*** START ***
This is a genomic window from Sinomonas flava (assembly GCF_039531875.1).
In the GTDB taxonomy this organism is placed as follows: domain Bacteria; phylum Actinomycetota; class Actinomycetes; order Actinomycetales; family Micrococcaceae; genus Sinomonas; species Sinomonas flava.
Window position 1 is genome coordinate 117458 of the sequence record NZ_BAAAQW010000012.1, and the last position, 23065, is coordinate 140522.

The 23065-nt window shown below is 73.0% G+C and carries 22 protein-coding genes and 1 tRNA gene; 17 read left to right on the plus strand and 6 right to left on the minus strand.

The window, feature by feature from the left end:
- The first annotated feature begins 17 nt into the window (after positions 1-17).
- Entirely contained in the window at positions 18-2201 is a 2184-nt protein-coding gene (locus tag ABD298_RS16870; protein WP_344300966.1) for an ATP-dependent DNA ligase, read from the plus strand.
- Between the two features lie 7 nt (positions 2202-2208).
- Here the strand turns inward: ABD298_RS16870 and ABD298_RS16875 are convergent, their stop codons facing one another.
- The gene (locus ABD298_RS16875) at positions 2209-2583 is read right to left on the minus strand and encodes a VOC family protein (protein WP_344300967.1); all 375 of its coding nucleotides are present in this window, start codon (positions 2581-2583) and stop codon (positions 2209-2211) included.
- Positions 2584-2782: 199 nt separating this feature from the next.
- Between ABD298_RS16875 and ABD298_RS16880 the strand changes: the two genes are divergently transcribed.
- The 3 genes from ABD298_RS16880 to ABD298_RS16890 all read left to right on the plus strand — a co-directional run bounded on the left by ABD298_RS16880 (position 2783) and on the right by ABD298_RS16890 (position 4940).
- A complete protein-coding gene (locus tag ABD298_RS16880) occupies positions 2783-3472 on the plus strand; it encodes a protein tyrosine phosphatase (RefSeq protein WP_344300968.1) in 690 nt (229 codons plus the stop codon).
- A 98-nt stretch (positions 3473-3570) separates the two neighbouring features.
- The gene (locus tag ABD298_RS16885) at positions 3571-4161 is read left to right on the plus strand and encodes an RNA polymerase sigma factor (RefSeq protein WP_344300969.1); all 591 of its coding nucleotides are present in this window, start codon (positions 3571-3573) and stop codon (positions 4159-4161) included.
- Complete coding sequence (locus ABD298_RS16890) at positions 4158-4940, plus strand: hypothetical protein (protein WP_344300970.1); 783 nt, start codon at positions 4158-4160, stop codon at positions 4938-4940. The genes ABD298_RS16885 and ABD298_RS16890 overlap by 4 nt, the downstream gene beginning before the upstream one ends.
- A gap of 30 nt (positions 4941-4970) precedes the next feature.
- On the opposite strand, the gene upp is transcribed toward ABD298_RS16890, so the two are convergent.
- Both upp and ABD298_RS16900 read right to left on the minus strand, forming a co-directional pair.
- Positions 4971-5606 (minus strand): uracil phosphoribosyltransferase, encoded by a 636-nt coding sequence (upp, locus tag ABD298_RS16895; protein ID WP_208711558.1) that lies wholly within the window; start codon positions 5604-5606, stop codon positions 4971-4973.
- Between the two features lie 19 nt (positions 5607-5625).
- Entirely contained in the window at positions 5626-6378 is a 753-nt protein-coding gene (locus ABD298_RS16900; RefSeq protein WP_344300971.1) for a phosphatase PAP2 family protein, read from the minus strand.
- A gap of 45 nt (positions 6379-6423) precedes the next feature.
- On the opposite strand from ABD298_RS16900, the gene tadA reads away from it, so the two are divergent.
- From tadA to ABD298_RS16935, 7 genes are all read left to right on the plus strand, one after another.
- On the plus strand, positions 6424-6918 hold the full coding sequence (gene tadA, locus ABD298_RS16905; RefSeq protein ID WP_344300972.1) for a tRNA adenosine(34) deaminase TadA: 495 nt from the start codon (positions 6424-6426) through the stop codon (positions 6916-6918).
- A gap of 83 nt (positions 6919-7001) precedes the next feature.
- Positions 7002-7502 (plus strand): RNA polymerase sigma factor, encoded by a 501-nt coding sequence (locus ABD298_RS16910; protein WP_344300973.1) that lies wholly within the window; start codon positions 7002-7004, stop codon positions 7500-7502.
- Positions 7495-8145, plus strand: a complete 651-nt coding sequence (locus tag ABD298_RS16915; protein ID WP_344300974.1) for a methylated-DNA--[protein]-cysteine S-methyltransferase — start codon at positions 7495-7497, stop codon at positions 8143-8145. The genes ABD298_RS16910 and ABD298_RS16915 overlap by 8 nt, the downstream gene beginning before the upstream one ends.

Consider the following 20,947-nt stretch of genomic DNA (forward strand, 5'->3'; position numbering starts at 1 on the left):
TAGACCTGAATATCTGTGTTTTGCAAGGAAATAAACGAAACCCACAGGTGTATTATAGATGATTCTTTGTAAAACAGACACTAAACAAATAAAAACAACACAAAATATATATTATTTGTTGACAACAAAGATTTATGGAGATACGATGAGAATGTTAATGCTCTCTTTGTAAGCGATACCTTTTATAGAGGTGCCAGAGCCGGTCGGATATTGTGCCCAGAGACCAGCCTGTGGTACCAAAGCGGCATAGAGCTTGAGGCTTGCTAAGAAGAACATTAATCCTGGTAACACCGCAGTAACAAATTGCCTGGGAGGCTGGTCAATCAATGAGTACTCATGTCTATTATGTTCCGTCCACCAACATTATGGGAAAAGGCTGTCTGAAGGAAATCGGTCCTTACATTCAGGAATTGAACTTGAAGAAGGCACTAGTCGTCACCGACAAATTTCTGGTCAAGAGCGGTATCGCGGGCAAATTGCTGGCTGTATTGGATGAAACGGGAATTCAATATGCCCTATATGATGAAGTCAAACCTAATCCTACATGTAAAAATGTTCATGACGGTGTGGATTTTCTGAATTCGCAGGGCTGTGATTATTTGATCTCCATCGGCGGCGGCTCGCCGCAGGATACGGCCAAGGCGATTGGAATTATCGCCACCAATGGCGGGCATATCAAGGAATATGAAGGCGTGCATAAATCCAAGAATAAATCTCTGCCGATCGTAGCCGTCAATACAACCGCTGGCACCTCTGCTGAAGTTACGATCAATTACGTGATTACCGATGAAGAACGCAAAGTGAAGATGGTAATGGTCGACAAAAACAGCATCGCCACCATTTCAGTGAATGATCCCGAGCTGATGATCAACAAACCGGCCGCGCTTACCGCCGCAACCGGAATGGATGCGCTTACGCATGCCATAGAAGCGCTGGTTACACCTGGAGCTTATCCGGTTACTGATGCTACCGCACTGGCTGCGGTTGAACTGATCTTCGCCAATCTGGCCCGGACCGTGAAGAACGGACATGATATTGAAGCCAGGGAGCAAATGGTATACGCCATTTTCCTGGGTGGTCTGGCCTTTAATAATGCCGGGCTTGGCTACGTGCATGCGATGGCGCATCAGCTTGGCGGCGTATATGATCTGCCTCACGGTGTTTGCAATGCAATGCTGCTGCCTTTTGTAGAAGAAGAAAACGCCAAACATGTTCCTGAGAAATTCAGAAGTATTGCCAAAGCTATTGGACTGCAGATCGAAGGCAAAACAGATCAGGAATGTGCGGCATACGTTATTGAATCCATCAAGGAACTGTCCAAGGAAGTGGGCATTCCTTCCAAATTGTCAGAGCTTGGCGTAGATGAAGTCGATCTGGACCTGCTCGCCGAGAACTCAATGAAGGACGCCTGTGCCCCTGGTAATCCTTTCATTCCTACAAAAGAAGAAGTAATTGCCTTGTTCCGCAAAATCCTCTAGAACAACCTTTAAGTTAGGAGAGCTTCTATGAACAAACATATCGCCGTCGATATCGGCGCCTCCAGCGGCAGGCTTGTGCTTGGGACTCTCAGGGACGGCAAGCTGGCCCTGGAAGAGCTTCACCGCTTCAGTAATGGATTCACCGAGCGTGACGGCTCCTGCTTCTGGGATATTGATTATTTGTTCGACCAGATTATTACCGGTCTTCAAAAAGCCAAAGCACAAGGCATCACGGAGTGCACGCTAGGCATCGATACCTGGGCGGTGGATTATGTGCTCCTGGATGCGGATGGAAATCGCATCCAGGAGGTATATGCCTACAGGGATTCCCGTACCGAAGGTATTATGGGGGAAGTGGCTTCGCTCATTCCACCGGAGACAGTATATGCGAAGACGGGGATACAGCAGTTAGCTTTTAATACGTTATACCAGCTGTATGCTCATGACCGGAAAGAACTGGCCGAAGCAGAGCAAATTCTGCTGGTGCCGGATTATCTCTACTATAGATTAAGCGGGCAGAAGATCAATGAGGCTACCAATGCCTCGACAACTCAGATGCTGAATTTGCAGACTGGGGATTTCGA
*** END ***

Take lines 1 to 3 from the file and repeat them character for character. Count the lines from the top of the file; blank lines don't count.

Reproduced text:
This is a genomic window from Sinomonas flava (assembly GCF_039531875.1).
In the GTDB taxonomy this organism is placed as follows: domain Bacteria; phylum Actinomycetota; class Actinomycetes; order Actinomycetales; family Micrococcaceae; genus Sinomonas; species Sinomonas flava.
Window position 1 is genome coordinate 117458 of the sequence record NZ_BAAAQW010000012.1, and the last position, 23065, is coordinate 140522.